INVESTIGATES: $800,000 budgeted to move St. Johns County sidewalk amid safety concerns

Action News Jax investigates has obtained new crash numbers that-local families say-confirm a local road is dangerous for their children to walk along to school.

“There’s not a lot of space here,” observed Action News Jax Ben Becker. “No, none,” said Rachael Bunnell, a mother of three as they walked along St. Johns Parkway in northern St. Johns County.

Thousands of cars travel the road every day, but there’s one problem for Bunnell, who lives in the St. Johns Forest neighborhood: the sidewalk, which sits less than two miles away from Liberty Pines Academy.

Action News Jax first reported in 2018 that the St. Johns County school district first cancelled school bus service from most of the St. Johns Forest to the school - after the Florida Department of Transportation built the new sidewalk as part of the 9B extension to St. Johns Parkway.


But in an Action News Jax investigation, the St. Johns County Sheriff’s Office tells Becker between 2019-2021 there were 224 crashes on an eight mile stretch of the road, including near the neighborhood.

“When I tell you that number you say what?,” Becker asked Bunnell. “Gets me furious,” responded Bunnell.

Florida statute says a school district is required to provide busing only if students lives more than “2 miles or more from school” or if a path meets the state’s criteria of “hazardous walking conditions.”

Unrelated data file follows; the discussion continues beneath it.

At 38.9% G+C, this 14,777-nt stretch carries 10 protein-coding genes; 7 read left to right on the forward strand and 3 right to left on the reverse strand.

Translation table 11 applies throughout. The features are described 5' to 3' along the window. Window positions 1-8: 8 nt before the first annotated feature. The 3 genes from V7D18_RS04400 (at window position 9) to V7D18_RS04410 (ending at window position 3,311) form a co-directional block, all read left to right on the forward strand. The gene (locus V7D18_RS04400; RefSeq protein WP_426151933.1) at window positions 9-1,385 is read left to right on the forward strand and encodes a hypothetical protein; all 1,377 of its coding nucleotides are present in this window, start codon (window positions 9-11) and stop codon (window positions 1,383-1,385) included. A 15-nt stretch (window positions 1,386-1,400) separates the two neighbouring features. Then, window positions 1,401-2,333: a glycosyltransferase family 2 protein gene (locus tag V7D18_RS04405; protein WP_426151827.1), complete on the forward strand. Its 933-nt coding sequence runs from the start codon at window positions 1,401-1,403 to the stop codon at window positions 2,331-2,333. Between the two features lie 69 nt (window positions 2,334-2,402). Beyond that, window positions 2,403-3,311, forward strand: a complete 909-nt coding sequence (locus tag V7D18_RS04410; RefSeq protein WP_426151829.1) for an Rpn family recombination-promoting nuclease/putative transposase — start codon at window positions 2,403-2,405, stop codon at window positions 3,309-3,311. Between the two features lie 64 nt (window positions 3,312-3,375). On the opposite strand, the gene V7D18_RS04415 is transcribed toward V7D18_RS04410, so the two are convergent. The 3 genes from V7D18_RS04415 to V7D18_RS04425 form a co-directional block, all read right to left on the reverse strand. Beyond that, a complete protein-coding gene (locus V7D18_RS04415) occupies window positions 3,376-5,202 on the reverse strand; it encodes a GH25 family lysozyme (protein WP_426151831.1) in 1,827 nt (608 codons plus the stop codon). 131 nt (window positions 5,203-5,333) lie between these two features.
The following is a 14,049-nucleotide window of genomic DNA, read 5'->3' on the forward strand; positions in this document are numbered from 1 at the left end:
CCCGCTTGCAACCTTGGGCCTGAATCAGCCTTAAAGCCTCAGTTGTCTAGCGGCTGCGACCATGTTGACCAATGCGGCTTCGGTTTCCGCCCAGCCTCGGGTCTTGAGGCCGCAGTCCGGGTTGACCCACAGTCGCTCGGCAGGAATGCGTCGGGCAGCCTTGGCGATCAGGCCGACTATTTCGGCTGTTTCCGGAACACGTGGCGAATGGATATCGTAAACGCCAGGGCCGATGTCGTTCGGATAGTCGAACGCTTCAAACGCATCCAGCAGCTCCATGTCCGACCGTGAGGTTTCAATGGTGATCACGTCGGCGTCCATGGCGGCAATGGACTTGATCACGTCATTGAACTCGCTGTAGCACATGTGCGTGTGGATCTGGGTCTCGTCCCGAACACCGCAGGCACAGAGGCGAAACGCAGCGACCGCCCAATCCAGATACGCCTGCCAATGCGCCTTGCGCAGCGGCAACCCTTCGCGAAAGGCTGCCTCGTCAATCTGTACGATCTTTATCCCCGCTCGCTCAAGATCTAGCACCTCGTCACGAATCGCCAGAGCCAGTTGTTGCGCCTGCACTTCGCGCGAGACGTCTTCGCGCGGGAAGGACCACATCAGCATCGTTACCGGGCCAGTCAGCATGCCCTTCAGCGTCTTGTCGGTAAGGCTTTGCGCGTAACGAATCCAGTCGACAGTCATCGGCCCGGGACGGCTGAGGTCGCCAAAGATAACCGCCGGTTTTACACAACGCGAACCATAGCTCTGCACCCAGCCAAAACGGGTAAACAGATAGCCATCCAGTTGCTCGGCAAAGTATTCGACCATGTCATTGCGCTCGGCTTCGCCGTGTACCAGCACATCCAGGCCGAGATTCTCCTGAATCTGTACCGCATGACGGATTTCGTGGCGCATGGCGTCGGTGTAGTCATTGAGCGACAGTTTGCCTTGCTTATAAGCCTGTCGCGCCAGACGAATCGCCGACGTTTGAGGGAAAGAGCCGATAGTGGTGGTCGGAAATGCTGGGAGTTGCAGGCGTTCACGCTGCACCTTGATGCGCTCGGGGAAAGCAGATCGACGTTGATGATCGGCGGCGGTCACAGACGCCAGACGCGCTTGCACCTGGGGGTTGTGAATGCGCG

“That road is supposed to be 45 miles an hour, some people not driving 45 miles an hour especially early in the morning,” says State Senator Travis Hutson, who represents St. Johns County. He pushed for a solution- Florida is spending $800,000 in next year’s fiscal budget to relocate the sidewalk further from the roadway and so it will wind though nearby trees.

“This is a fallback plan to make sure those kids are protected as they go to school,” says Hutson.

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But Bunnell says that’s not good enough.

“There’s no way they could move this section because this section belongs to the neighborhood,” said Bunnell as she pointed near homes. “So the new sidewalk wouldn’t take place until you get further up here.”

Becker called the school district to ask if buses could still be an option, although local parents lost that battle in a 2019 decision by an administrative judge.

The school district told Becker it has not been contacted on the project and to contact FDOT.

Becker emailed FDOT and asked if this money to change the sidewalk suggests there was a flaw with the original design.

FDOT said in a statement:

“All construction projects carried out by FDOT are designed to meet or exceed all state safety requirements.”

Becker pressed FDOT to know which was it for the current sidewalk - does it meet or exceed safety requirements?

“Inspectors look to ensure the minimum requirements are met. This is required per contract. Inspectors do not look to see if the construction exceeds the requirements,” said FDOT.

As for Bunnell, she is still driving towards busing.

“It’s very sad our neighborhood is still fighting for something we should not have had to fight for in the first place,” says Bunnell.

A new sidewalk is expected to take a year to complete, meaning students will have to use the current sidewalk next school year.

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